If being completely accurate, I would have to title this post something like “The Danger of the Companies that Frame Testing as a Technocratic Discipline and Hire Testers Who Reinforce This View”. But that’s a really cumbersome title to write! However, I believe that the technocrat tester is a big problem in our industry and many companies are reinforcing this problem. So let’s talk about this.
Awhile back I talked about why test engineers should learn Groovy. Here I’ll focus on two specific tools in this ecosystem: Geb and Spock.
In my previous post on intersections of testing, I set the stage for how testing is an activity that takes place at various points of intersection. Here I want to conceptualize that idea a bit more and provide some focus on what it means from an operational standpoint.
A lot of testers I know come across Joe Rainsberger and his declaration that integrated tests are a scam. This always leads to interesting discussions so I figured I would use this post to distill my own thoughts particularly because the opinions of “scam-based testing” are usually predicated upon a profusion of testing terminology.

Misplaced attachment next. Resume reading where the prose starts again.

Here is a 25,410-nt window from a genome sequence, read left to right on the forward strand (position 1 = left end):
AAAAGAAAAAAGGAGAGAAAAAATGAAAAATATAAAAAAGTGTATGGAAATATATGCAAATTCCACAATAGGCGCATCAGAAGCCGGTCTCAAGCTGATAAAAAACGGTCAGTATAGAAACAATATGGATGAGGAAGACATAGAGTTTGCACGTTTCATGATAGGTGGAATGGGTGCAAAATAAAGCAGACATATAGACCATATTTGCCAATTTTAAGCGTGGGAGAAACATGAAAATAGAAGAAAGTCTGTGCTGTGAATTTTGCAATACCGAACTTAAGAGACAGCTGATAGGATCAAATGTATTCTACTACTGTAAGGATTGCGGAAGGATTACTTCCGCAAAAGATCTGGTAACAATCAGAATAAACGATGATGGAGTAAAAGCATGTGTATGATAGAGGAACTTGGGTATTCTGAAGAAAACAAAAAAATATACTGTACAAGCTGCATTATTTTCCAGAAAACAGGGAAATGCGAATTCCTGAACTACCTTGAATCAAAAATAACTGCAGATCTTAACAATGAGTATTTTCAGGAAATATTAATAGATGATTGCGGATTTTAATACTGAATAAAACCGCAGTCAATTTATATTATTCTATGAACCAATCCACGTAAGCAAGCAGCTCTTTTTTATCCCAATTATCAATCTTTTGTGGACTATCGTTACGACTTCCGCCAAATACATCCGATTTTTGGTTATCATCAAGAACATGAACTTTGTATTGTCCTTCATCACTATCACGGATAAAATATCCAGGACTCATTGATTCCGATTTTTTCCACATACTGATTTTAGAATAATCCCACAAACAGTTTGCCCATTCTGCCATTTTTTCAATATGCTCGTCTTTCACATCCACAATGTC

I’m going to continue introducing Symbiont in this post. In this post I’ll focus on the various ways that a script can be constructed.
I’ve talked about my automated testing framework Symbiont in a variety of posts. Because it’s been used in a variety of locations, I’m going to use this post to do a gentle introduction to the framework in a slightly different way than I have previously.
Testers must have the ability to utilize exploratory testing as well as scripted testing. But exploratory testing is actually not the entirely free-form exercise that some people associate it with. So let’s talk about that.
Awhile back I wrote up some context around the question of Is Cucumber Truly Misunderstood?. There is a wider concept here that makes these tools quite applicable in the modern testing context, so I want to cover that here.